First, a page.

• Vespa P200E
        February 2, 2016 at 2:19 pm

        Good examples are VW and their initial do no wrong arrogance on diesel fiasco and Siemens bribery scandal. As Audi diesel owner I just can’t believe powers at be thought they can get away with it for so long all over the world.

        Worked for Siemens Medical subsidiary (closed after dumb investment at big loss) and Swiss big pharma and their aloofness certainly sets them apart.

        • Akakai_Akaikavitch
          February 6, 2016 at 11:40 pm

          Didn’t they make an MRI? What will happen to all the equipment they sold that has to be serviced?

    • d
      February 2, 2016 at 5:35 am

      “I think it’s a bit unfair Deutsche Bank gets singled out for all the fines, and that it now seeks to ‘voluntarily’ withdraw from certain markets, thereby ceding the space to London and new York outfits.”

      There has to be a “sacrifice” in Northern Europe, so the sick club med and greek banks can be, Eliminated.

      Looks like Deutsche who got to over exposed to sub prime, and bad behaviors, has drawn the short straw.

      Consolidation is required in the European Banking landscape. and a lot of other issues will be resolved in this euro wide.

      All those bail in regulations are there for a reason.

      The club med states wont clean out the Zombies, then Draggi will.

      He has learnt enough from Japan to know, the Zombies, must go.

      As long as they dont loose control of it it should not be an issue.

    • Alki9
      February 2, 2016 at 10:13 am

      You may feel like the world is ganging up on Germany but much of its problems are self inflicted. No one forced Germany to accept a million refugees from the Middle East. Frau Merkel takes all the credit there. They could have said “No” or sharply limit the number of refugees like the U.S. is doing. The way I see it, Germany has been prospering at the expense of other EU nations for 20 years with an artificially low currency that has made their exports explode worldwide. Now it’s time for a little payback. So I wont shed a tear for Germany. Besides, Draghi can just include these CoCo bonds in his QE program and problem solved.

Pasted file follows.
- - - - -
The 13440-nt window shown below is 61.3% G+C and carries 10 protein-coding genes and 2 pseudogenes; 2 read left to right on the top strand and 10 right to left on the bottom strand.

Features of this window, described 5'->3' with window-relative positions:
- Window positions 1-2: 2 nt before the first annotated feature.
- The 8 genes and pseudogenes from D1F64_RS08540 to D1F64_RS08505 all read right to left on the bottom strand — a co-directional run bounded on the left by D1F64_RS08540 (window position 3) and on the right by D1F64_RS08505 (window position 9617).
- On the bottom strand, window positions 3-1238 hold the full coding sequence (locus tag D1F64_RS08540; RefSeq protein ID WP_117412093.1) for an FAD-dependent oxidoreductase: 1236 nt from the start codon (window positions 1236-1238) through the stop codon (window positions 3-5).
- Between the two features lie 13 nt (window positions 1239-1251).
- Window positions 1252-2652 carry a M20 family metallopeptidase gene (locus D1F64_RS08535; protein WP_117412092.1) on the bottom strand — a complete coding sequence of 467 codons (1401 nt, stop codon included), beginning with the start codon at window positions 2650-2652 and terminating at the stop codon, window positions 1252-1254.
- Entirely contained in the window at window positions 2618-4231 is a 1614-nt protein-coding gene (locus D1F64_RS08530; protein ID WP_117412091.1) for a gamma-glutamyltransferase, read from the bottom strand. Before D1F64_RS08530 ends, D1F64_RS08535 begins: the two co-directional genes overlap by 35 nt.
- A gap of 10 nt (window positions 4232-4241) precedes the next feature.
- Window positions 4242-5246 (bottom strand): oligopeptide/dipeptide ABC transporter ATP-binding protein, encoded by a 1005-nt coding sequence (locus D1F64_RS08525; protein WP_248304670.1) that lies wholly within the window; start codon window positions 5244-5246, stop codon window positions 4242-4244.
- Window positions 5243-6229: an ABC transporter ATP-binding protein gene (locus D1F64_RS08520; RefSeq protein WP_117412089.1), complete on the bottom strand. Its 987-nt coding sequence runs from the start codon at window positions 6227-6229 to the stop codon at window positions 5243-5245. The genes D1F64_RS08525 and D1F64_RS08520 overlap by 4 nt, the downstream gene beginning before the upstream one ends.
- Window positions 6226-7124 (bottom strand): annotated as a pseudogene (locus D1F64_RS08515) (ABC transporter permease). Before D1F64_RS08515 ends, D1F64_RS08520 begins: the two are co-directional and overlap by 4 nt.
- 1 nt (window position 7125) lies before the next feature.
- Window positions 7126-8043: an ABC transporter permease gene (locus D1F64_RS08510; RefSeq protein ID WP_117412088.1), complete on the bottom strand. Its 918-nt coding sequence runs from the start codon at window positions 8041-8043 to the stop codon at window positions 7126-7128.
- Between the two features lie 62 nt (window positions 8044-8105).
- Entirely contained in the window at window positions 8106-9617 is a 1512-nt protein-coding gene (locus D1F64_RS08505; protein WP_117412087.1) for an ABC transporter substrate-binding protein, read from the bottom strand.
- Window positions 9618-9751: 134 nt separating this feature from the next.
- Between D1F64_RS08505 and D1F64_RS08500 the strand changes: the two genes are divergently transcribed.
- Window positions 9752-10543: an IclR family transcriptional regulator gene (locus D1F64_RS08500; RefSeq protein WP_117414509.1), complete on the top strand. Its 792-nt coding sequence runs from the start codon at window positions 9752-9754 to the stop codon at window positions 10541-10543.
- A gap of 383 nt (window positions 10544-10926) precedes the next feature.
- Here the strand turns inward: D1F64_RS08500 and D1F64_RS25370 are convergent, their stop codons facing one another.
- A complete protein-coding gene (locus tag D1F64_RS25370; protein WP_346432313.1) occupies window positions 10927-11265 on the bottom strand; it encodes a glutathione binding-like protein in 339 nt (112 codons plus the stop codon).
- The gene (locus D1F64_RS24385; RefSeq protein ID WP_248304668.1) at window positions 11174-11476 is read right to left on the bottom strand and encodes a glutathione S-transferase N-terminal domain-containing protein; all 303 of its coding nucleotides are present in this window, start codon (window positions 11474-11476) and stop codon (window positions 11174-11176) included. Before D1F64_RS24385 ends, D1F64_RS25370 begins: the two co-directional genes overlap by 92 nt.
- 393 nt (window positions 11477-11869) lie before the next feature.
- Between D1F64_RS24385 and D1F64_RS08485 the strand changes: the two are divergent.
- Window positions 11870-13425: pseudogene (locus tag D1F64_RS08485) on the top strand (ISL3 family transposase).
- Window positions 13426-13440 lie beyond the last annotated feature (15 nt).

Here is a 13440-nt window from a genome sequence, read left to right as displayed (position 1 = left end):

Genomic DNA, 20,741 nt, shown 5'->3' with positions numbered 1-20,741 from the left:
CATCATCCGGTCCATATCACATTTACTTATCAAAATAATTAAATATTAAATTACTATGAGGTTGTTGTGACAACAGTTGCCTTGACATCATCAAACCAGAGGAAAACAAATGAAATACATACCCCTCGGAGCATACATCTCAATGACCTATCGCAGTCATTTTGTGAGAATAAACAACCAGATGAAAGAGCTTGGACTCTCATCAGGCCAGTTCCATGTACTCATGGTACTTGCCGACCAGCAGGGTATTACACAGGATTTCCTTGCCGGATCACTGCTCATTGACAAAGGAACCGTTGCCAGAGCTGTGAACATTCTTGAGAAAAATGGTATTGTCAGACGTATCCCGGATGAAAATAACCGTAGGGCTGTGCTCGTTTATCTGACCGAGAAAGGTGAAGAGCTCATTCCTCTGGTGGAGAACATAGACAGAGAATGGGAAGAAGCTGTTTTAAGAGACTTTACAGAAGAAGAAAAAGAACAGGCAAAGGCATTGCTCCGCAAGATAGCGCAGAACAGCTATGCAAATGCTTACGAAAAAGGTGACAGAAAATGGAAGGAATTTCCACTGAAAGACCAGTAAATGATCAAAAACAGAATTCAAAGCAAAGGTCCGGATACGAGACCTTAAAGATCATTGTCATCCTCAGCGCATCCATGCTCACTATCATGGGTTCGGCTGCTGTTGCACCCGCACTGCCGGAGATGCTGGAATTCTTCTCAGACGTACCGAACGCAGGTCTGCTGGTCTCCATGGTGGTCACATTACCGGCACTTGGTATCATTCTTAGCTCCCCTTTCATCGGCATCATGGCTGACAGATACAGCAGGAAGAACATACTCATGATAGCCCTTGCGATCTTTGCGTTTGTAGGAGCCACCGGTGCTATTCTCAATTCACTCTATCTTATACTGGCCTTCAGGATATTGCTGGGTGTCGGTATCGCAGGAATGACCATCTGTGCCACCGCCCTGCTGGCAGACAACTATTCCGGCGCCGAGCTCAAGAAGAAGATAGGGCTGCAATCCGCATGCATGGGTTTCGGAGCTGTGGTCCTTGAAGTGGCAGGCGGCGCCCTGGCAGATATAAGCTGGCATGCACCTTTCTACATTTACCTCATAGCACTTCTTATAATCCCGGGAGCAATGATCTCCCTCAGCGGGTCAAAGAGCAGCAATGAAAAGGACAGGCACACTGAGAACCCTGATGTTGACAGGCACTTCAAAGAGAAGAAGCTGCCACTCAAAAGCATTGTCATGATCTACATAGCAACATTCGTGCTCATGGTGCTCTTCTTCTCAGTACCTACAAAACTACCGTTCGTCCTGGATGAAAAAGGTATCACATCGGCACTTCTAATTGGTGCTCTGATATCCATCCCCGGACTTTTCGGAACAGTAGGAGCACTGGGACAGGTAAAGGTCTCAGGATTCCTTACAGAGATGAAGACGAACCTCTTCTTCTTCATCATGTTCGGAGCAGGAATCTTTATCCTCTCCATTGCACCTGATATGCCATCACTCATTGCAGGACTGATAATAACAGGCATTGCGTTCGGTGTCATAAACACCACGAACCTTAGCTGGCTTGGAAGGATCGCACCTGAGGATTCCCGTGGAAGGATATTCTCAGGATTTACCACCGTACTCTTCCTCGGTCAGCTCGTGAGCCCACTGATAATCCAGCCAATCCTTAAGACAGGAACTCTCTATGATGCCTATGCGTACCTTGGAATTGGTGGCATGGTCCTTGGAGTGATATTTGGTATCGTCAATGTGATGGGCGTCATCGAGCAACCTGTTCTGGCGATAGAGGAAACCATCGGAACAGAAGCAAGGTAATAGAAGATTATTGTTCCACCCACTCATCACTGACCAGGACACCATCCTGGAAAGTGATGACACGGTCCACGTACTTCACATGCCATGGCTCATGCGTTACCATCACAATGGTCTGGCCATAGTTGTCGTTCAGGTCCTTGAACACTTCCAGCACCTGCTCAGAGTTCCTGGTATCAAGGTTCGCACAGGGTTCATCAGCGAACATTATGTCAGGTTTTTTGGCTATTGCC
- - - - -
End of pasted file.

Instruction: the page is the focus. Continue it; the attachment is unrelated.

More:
6. shaba
    February 2, 2016 at 4:55 am

    So at what price does the market turn on DB? It’s already down a lot….This reminds me of the market turning on Lehmann in Sorkin’s book.

    • d
      February 2, 2016 at 10:11 am

      Very similar situation. Another big lawsuit coming, ugly everywhere.

      Plus no payout to the boys this year.

      The ECB needs a “Crisis” so it can use its bail in regs and roll up a bunch of those club med Zombies and near zombies. Wiping out a huge amount of debt at not cost to it or the tax payer.

      IMHO DB is to be the northern Sacrifical lamb and is a dead man walking .

  7. Petunia
    February 2, 2016 at 7:46 am

    Convertible bonds that don’t convert and coupons that don’t have to be paid. Financial engineering at its finest. How is this not just plain fraud?